New York — "Iowa Shares" -- but so does PBS. Public Broadcasting Service is proving once again that it has a valid place in the American over-the-air television system by bringing to the attention of the country -- and the world -- documentaries about the attitudes and deeds of ordinary Americans which might otherwise never be seen or even heard about.
"Iowa Shares" has been the slogan of a mass-compassion grass-roots campaign to help a forgotten people -- the Khmer of Cambodia.For the past few years Iowa farmers, businessman, and medical professionals have been donating time and money. Now, through the auspices of Iowa Public Television, Iowa is also sharing its fabulous experiment in people-to-people philanthropy with all of America by way of a fascinating but sometimes numbing television documentary: "Don't Forget the Khmer" (PBS, Wednesday, Oct. 22, 10-11 p.m., check local listings for premiere and repeats).
It is a straightforward record of the work of various volunteer relief agencies trying to cope with the plight of Cambodian refugees on the Thai-Cambodia border, especially the Khmer people, who seem to be perplexedly caught in the web of local political intrigue. They are puzzled, sick, starving -- innocent pawns in a seemingly meaningless struggle whose sides don't even know what they stand for much of the time.
"Don't Forget the Khemer," produced by Marty Zell And Tom Moore, with cinematographer Neal Browm, has only one message: "Don't Forget the Khmer!" It simply documents the personal efforts of a variety of volunteers attempting to set up refugee camps for 160,000 Cambodians and teaching them to fend for themselves.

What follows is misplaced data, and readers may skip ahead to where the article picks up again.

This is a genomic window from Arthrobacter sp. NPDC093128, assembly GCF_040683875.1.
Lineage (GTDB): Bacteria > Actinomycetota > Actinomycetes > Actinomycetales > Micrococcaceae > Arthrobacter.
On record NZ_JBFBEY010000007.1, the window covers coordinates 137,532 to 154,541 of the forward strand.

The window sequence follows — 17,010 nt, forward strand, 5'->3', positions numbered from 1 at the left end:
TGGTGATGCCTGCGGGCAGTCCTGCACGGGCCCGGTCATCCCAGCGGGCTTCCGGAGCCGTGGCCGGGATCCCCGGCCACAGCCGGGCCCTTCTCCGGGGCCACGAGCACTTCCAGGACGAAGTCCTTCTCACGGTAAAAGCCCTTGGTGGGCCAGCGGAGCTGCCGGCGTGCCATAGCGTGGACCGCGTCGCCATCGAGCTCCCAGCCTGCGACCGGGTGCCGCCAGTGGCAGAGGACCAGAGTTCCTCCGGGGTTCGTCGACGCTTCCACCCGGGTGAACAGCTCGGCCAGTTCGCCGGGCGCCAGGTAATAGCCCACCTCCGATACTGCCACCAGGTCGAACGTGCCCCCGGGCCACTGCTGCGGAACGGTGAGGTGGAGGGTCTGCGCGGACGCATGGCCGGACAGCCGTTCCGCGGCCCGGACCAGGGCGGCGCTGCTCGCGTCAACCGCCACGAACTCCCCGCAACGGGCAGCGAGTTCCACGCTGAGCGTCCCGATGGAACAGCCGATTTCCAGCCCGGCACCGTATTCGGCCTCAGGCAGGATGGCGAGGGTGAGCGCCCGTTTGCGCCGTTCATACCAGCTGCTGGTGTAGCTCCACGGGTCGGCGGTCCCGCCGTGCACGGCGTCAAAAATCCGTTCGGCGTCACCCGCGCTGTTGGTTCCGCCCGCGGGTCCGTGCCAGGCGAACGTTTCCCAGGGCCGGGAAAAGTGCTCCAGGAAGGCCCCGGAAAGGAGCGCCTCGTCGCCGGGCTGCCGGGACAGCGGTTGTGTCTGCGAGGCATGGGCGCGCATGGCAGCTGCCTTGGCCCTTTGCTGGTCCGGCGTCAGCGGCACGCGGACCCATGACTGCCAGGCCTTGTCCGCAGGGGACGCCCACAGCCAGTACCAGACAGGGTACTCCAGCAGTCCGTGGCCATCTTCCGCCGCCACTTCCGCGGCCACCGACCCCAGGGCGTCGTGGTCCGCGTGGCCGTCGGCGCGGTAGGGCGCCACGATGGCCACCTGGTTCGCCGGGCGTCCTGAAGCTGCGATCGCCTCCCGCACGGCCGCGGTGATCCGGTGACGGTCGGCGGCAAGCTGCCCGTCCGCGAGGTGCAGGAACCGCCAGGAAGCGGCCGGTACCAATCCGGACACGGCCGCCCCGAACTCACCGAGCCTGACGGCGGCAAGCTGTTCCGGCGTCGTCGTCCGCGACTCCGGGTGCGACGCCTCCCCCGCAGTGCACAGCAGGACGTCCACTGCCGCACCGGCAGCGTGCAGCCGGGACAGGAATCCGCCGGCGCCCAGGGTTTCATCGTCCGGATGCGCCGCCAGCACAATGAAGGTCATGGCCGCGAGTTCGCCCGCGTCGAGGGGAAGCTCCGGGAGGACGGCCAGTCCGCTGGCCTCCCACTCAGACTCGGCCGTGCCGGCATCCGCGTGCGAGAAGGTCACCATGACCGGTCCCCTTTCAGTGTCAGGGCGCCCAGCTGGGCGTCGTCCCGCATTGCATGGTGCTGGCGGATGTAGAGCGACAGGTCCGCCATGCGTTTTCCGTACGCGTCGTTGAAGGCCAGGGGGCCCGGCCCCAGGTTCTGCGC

The documentary also tries to explain how it all came about -- perhaps a bit simplistically tracing the role of the United States in Vietnam, Thailand, and Cambodia -- and the involvement of the Khemer Rouge, which, when it took power temporarily, considered eyeglasses a symbol of dangerous intellectual decadence.All wearers were made candidates for execution.
Perhaps the most moving portions of this extraordinary personal film are segments which deal with the intense personal relationships that developed naturally between the volunteers and the people they came to know, love, and help, people who seemed to remain patient and charming no matter how severe their ordeal. The moments of parting are shamelessly heartrending, but obviously sincere.
As they are forced to leave for their own homes in Iowa (although many arranged in the end to stay on), most of the volunteers pledge on camera to return to help further. They declare that they will never forget what they have seen, that they will always remember what people can do for one another. It is an object lesson in practical compassion.
One of the United Nations obserfvers looks right into the camera's lens at you, the viewer, and reminds you that never before has a whole nation been so obviously on the verge of total elimination. There is still much that must be done -- but the volunteers and the funds are running out. . . .
Even though this is a television show, the idea of a money-raising telethon would seem somehow indecently demeaning. But what are we going to do about it, the documentary asks?
What are we going to do about it?